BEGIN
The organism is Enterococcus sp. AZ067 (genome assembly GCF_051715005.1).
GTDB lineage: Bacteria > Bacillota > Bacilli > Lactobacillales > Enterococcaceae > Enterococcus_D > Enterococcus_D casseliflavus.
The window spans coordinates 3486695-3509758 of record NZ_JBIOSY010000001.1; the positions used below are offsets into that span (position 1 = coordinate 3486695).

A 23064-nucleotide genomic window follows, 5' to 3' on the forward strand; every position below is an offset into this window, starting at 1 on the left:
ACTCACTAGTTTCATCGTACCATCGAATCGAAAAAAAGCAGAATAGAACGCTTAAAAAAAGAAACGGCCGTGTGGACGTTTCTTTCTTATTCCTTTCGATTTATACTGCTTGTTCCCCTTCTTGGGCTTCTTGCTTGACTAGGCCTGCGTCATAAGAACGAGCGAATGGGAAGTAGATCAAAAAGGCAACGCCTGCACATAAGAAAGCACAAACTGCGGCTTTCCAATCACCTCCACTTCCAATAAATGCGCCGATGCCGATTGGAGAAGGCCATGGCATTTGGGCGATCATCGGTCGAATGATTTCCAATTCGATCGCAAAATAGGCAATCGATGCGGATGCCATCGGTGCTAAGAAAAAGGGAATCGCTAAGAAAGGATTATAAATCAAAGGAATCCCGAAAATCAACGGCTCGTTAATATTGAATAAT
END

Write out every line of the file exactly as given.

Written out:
The organism is Enterococcus sp. AZ067 (genome assembly GCF_051715005.1).
GTDB lineage: Bacteria > Bacillota > Bacilli > Lactobacillales > Enterococcaceae > Enterococcus_D > Enterococcus_D casseliflavus.
The window spans coordinates 3486695-3509758 of record NZ_JBIOSY010000001.1; the positions used below are offsets into that span (position 1 = coordinate 3486695).

A 23064-nucleotide genomic window follows, 5' to 3' on the forward strand; every position below is an offset into this window, starting at 1 on the left:
ACTCACTAGTTTCATCGTACCATCGAATCGAAAAAAAGCAGAATAGAACGCTTAAAAAAAGAAACGGCCGTGTGGACGTTTCTTTCTTATTCCTTTCGATTTATACTGCTTGTTCCCCTTCTTGGGCTTCTTGCTTGACTAGGCCTGCGTCATAAGAACGAGCGAATGGGAAGTAGATCAAAAAGGCAACGCCTGCACATAAGAAAGCACAAACTGCGGCTTTCCAATCACCTCCACTTCCAATAAATGCGCCGATGCCGATTGGAGAAGGCCATGGCATTTGGGCGATCATCGGTCGAATGATTTCCAATTCGATCGCAAAATAGGCAATCGATGCGGATGCCATCGGTGCTAAGAAAAAGGGAATCGCTAAGAAAGGATTATAAATCAAAGGAATCCCGAAAATCAACGGCTCGTTAATATTGAATAAT